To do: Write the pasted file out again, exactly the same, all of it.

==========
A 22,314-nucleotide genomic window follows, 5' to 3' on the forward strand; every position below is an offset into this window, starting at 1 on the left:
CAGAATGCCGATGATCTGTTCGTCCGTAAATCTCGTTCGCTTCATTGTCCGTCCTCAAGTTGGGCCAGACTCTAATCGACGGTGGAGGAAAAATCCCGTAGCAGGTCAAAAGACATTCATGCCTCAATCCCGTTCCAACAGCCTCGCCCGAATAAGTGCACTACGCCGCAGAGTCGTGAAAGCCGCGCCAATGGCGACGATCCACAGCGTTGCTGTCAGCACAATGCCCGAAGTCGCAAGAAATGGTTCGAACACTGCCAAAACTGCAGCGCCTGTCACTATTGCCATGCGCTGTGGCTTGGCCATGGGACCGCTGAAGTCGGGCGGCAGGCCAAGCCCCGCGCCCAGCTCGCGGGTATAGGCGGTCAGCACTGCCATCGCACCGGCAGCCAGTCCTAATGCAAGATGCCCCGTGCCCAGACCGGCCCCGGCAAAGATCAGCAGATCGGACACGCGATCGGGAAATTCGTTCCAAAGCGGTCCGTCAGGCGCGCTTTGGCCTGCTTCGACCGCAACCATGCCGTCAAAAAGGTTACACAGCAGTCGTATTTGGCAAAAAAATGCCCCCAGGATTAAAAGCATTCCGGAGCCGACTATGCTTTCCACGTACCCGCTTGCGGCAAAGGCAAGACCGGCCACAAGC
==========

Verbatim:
A 22,314-nucleotide genomic window follows, 5' to 3' on the forward strand; every position below is an offset into this window, starting at 1 on the left:
CAGAATGCCGATGATCTGTTCGTCCGTAAATCTCGTTCGCTTCATTGTCCGTCCTCAAGTTGGGCCAGACTCTAATCGACGGTGGAGGAAAAATCCCGTAGCAGGTCAAAAGACATTCATGCCTCAATCCCGTTCCAACAGCCTCGCCCGAATAAGTGCACTACGCCGCAGAGTCGTGAAAGCCGCGCCAATGGCGACGATCCACAGCGTTGCTGTCAGCACAATGCCCGAAGTCGCAAGAAATGGTTCGAACACTGCCAAAACTGCAGCGCCTGTCACTATTGCCATGCGCTGTGGCTTGGCCATGGGACCGCTGAAGTCGGGCGGCAGGCCAAGCCCCGCGCCCAGCTCGCGGGTATAGGCGGTCAGCACTGCCATCGCACCGGCAGCCAGTCCTAATGCAAGATGCCCCGTGCCCAGACCGGCCCCGGCAAAGATCAGCAGATCGGACACGCGATCGGGAAATTCGTTCCAAAGCGGTCCGTCAGGCGCGCTTTGGCCTGCTTCGACCGCAACCATGCCGTCAAAAAGGTTACACAGCAGTCGTATTTGGCAAAAAAATGCCCCCAGGATTAAAAGCATTCCGGAGCCGACTATGCTTTCCACGTACCCGCTTGCGGCAAAGGCAAGACCGGCCACAAGC